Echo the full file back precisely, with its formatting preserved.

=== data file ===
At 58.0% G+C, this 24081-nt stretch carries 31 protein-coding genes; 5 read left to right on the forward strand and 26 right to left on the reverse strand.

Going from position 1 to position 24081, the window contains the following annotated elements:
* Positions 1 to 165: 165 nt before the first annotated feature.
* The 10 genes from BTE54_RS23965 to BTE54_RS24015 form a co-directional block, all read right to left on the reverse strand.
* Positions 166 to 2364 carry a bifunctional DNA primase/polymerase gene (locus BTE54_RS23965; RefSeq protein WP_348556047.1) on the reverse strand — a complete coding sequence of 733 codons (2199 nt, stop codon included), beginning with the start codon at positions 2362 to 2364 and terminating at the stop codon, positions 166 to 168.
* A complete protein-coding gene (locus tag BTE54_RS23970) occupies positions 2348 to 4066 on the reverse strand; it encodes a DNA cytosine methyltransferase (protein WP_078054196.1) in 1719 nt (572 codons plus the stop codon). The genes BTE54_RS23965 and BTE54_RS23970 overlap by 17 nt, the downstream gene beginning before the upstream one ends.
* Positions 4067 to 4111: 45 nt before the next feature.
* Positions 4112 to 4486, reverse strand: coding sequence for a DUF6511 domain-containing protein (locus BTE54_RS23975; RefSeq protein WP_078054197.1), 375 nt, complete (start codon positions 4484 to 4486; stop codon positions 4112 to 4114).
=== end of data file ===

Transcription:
At 58.0% G+C, this 24081-nt stretch carries 31 protein-coding genes; 5 read left to right on the forward strand and 26 right to left on the reverse strand.

Going from position 1 to position 24081, the window contains the following annotated elements:
* Positions 1 to 165: 165 nt before the first annotated feature.
* The 10 genes from BTE54_RS23965 to BTE54_RS24015 form a co-directional block, all read right to left on the reverse strand.
* Positions 166 to 2364 carry a bifunctional DNA primase/polymerase gene (locus BTE54_RS23965; RefSeq protein WP_348556047.1) on the reverse strand — a complete coding sequence of 733 codons (2199 nt, stop codon included), beginning with the start codon at positions 2362 to 2364 and terminating at the stop codon, positions 166 to 168.
* A complete protein-coding gene (locus tag BTE54_RS23970) occupies positions 2348 to 4066 on the reverse strand; it encodes a DNA cytosine methyltransferase (protein WP_078054196.1) in 1719 nt (572 codons plus the stop codon). The genes BTE54_RS23965 and BTE54_RS23970 overlap by 17 nt, the downstream gene beginning before the upstream one ends.
* Positions 4067 to 4111: 45 nt before the next feature.
* Positions 4112 to 4486, reverse strand: coding sequence for a DUF6511 domain-containing protein (locus BTE54_RS23975; RefSeq protein WP_078054197.1), 375 nt, complete (start codon positions 4484 to 4486; stop codon positions 4112 to 4114).